Lateral Approach to the shoulder indications:
- Lateral Approach to the shoulder (or Deltoid Split Approach) provides limited access to the head and surgical neck of the humerus.
Lateral Approach to the shoulder is used for:
- Open reduction and internal fixation (ORIF) of the proximal humerus fractures.
- Open reduction and internal fixation of displaced fractures of the greater tuberosity of the humerus.
- Removal of calcific deposits from the subacromial bursa.
- Repair of the supraspinatus tendon.
- Rotator cuff repair.
- Debridement of the subacromial space.
Position of the Patient
- Lateral Approach to the shoulder is done in a supine position, with a bump or roll placed under the spine or ipsilateral scapula.
- Elevation of the head of the table reduces venous pressure in the operative field.
- Alternatively, a ‘beach chair’ positioning adaptor may be used depending on surgeon preference.
- The operative arm should be at the edge of the table to allow greatest manipulation of the extremity.
Landmarks and Incision
- The acromion bone.
- A 5-cm longitudinal incision is made from the tip of the acromion down the lateral aspect of the arm.
- There is no true internervous plane in Lateral Approach to the shoulder (deltoid is split in line with its fibers).
- Deltoid muscle is split in the line with its fibers no more than 5 cm distal to the lateral edge of acromion (to protect the axillary nerve).
- A stay suture is placed at the inferior apex of the split to prevent propagation of the split.
- Subacromial bursa lies directly deep to the deltoid muscle and can be excised to reveal the underlying rotator cuff insertion and proximal humerus.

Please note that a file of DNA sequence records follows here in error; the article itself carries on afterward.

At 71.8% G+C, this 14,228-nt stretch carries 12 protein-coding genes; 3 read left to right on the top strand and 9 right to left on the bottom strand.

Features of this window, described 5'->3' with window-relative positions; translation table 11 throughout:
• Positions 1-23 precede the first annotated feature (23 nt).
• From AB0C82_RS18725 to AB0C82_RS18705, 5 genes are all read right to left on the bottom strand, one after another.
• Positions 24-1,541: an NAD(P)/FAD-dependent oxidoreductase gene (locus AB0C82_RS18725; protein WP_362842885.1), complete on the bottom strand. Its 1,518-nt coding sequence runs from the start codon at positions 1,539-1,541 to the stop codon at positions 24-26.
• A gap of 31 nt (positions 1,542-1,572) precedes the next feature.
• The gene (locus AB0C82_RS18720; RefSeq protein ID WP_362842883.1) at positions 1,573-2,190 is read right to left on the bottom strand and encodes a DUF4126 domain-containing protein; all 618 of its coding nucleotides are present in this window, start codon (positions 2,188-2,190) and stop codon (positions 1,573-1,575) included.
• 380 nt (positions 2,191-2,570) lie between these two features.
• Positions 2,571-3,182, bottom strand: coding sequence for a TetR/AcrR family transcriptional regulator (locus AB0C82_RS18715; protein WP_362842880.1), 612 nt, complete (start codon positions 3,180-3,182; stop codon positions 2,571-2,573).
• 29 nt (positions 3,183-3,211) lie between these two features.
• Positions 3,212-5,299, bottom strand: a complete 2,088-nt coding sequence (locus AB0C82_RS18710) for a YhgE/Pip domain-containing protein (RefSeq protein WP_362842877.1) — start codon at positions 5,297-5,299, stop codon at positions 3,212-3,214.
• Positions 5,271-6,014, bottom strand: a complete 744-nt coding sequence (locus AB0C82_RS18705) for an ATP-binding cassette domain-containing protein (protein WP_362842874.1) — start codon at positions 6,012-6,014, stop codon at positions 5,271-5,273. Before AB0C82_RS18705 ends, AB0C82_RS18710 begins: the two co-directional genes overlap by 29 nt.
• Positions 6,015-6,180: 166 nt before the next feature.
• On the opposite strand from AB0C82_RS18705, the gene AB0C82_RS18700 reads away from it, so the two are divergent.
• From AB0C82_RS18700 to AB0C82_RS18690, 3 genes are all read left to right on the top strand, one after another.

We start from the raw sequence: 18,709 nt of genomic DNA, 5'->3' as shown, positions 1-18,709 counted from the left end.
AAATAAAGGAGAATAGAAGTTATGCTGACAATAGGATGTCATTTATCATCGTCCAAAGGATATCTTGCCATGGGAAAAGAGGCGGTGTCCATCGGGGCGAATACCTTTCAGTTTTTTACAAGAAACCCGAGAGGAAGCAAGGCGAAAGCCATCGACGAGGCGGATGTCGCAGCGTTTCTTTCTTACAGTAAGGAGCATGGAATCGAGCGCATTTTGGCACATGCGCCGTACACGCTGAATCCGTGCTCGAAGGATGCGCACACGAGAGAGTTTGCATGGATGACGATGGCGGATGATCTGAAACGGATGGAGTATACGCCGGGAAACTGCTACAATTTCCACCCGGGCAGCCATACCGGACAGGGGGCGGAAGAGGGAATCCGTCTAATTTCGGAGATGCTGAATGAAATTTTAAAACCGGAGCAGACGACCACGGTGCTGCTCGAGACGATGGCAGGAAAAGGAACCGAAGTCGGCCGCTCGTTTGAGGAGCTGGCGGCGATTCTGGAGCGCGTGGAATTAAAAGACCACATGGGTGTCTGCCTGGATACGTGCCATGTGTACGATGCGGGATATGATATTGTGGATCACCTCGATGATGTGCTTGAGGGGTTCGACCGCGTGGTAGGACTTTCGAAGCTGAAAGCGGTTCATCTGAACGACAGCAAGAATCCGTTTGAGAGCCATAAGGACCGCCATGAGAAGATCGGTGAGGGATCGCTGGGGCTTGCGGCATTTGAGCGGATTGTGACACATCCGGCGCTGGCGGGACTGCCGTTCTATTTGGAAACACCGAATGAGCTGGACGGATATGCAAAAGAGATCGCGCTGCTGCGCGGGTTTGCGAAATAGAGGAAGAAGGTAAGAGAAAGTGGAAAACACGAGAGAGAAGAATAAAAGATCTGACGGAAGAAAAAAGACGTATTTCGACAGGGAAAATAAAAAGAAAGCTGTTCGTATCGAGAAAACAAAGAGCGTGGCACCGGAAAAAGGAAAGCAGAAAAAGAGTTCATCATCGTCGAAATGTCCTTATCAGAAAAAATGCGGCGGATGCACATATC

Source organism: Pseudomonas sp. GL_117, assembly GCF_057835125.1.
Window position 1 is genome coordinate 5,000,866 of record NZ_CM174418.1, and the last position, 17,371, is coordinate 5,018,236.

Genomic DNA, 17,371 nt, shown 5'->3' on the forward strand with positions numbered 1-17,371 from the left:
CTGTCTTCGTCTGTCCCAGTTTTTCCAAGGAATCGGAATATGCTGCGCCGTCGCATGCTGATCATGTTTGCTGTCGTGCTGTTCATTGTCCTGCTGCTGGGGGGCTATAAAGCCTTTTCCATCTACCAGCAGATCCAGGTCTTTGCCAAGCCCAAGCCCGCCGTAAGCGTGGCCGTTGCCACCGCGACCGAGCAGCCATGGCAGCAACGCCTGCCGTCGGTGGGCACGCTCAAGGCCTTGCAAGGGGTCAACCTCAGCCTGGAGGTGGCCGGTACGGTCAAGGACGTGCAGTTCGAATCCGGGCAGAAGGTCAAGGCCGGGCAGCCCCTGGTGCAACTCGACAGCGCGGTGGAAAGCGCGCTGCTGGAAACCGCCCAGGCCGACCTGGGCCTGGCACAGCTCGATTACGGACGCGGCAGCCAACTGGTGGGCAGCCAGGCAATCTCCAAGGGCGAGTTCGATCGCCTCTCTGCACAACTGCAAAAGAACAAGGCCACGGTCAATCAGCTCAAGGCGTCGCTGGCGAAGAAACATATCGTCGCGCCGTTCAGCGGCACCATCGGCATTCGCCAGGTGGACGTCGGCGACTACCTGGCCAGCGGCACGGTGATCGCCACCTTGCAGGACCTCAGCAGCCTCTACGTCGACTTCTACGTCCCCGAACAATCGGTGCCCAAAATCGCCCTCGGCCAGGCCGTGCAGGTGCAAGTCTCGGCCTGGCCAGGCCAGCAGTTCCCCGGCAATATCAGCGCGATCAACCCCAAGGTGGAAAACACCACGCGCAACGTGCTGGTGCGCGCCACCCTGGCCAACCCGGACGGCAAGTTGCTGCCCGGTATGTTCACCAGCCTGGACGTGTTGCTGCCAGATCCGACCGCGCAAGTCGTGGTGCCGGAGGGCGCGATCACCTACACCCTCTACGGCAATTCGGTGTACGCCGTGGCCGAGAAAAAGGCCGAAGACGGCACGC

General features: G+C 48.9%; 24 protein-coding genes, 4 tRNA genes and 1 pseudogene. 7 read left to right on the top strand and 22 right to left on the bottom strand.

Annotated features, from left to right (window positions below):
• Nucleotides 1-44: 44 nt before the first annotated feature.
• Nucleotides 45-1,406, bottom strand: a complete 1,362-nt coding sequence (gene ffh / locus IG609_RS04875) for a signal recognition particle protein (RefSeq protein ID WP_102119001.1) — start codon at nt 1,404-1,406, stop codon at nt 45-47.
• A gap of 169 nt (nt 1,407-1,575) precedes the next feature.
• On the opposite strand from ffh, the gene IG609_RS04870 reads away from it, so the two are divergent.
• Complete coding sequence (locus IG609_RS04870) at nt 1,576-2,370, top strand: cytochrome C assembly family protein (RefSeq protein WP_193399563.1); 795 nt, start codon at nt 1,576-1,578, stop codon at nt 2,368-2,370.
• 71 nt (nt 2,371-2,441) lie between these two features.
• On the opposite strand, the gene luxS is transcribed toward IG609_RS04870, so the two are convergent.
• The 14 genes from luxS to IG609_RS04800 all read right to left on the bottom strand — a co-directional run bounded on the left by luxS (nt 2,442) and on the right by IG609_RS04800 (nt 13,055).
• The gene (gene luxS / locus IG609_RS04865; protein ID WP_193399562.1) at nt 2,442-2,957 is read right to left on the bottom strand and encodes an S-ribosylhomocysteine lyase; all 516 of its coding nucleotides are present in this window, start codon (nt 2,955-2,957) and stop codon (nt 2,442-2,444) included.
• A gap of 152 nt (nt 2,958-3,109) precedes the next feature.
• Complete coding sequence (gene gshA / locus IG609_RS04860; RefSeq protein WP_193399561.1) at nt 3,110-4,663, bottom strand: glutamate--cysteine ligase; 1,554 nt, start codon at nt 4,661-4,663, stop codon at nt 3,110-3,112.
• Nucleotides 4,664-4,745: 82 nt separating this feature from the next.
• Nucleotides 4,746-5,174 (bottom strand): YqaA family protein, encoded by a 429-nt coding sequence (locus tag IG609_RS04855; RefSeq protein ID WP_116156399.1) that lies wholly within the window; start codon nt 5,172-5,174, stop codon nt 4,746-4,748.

- Lateral Approach to the shoulder is not a classically extensile approach, because it is limited distally
by the traverse of the axillary nerve over the deep surface of the deltoid muscle.
- Proximal Extension:
- Extend the incision superiorly and medially across the acromion and parallel to the upper margin of the spine of the scapula, about 1 cm above it along the lateral two thirds of the scapular spine.
- Incise the trapezius muscle and retract it superiorly.
- Incise the fascia overlying the supraspinatus.
- Split the acromion in the line of the skin incision, using an osteotome (reconstruct the acromion during closure ).
- Distal extension:
- it is possible by utilizing a separate deltoid split distal to the axillary nerve.
The structure at risk during Lateral Approach to the shoulder is:
- Axillary nerve:
- leaves posterior aspect of axilla by traversing quadrilateral space (teres minor, teres major, long head of triceps, medial border of humerus).
- it travels around the humerus coursing anteriorly and laterally to enter and innervate the deltoid via its deep surface.
- at this point, it runs transversely 5-7 cm distal to the edge of the acromion from posterior to anterior
- cannot extend split further due to risk to denervation of anterior deltoid.
- need to make a second incision distally in order to provide a safe “second window” if distal extension is needed (generally for fractures).
- Surgical Exposures in Orthopaedics book – 4th Edition
- Campbel’s Operative Orthopaedics book 12th